The Raspberry Pi Foundation is adding a new device to its suite of miniature computers for industrial and enterprise customers. The charity today unveiled the Pi Compute Module 3+ (CM3+), successor to the two-year-old Compute Module 3 (CM3). The Pi Compute Module 3+ comes in four variants, starting at $25.

The Raspberry Pi Compute Module is derived from the CM3 board but offers better thermal behavior under load. That’s possible because of the Broadcom’s 64-bit BCM2837B0 application processor, which was also used in last year’s Raspberry Pi 3B+, and 1GB of LPDDR2 RAM. The CM3+ draws heat away from the processor faster than the CM3 and is rated to support temperatures between -20°C and 70°C (-4°F and 158°F).

The foundation says it has capped the clock speed of the processor at 1.2GHz, rather than the 1.4GHz offered on Pi 3B+, due to power supply limitations. The Compute Module 3+ is the last in a line of 40nm-based Raspberry Pi Products. On the sidelines of today’s announcement, the foundation said it no longer recommends the CM1, CM3, and CM3 Lite products for new design. The CM3+, which is now on sale in multiple markets, will be available until at least January 2026.

The difference between the four variants resides in their storage limits. The CM3+ Lite does not offer a built-in eMMC Flash, whereas other variants include 8GB ($30), 16GB ($35), and 32GB ($40) of eMMC Flash. These eMMC flash chips are more reliable and robust than normal SD cards, the foundation claims.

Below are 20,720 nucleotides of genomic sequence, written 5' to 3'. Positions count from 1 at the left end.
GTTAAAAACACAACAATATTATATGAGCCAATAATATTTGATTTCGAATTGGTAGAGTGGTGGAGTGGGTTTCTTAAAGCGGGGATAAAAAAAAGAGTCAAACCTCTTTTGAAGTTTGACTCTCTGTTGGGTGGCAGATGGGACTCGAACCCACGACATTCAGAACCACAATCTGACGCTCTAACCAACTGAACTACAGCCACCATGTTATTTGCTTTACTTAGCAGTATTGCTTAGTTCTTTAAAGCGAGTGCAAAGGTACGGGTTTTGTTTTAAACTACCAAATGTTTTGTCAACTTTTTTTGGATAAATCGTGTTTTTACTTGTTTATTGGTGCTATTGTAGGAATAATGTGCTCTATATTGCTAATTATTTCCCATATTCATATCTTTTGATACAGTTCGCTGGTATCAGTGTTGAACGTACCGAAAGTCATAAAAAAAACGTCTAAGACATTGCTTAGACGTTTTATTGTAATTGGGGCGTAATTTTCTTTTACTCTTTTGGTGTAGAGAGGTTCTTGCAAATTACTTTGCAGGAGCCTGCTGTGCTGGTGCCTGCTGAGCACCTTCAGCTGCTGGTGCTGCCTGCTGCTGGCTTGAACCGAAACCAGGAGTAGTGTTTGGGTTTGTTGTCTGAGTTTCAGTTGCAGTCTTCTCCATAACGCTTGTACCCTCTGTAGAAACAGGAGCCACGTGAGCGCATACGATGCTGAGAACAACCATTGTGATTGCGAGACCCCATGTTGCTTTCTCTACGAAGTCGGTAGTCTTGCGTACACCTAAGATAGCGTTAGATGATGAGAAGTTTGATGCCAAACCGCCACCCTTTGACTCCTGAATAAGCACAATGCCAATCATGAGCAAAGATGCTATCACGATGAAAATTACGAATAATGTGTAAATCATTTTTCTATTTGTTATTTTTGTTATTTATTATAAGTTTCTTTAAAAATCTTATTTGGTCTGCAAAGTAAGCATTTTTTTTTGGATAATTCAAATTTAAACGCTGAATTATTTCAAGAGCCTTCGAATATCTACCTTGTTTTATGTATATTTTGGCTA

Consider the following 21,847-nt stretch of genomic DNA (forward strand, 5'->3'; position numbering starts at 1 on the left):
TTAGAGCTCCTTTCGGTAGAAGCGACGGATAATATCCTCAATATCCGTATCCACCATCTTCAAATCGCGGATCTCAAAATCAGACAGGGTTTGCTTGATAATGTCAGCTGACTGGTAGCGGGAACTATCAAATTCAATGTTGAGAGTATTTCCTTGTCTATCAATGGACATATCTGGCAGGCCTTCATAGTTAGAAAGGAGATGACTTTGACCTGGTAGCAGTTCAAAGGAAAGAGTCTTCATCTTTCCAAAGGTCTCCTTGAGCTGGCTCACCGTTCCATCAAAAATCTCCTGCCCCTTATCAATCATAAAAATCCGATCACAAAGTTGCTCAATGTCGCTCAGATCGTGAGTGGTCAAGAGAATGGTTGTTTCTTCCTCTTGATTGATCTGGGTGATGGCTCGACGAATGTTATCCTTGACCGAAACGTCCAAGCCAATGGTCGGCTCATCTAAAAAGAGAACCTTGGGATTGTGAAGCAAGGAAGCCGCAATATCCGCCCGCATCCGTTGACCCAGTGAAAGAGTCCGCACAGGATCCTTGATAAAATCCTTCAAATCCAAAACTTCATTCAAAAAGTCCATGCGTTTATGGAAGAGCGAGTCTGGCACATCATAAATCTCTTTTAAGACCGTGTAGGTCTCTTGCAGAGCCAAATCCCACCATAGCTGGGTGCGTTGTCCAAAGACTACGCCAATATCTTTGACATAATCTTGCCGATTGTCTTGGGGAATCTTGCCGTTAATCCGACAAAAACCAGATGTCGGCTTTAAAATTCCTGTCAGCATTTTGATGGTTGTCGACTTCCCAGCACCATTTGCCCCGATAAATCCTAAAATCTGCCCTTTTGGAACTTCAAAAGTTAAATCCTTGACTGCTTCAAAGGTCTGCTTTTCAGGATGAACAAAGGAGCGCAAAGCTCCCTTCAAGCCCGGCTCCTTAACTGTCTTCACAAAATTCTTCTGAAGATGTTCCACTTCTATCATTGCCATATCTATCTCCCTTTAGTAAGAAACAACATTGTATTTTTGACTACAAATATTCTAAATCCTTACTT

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“Our aim for the Compute Module was to deliver the core Raspberry Pi technology in a form factor that allowed others to incorporate it into their own products cheaply and easily,” said James Adams, COO of Raspberry Pi Foundation, in a blog post. Unlike standard Raspberry Pi models, the Compute Module lineup is aimed at enterprise companies, such as set-top box vendors.

“If someone wanted to create a Raspberry Pi-based product but found the Model A or B Raspberry Pi boards did not fit their needs, they could use a Compute Module, create a simple low-tech carrier PCB, and make their own thing,” Adams added.

The Raspberry Foundation also unveiled the Compute Module 3+ Development Kit, which includes one lite variant of the miniature computer, a variant with 32GB eMMC flash, and a CM IO board, camera and display adapters, jumper wires, and a programming cable. You can read detailed technical specifications for all the variants on the foundation’s documentation site (PDF).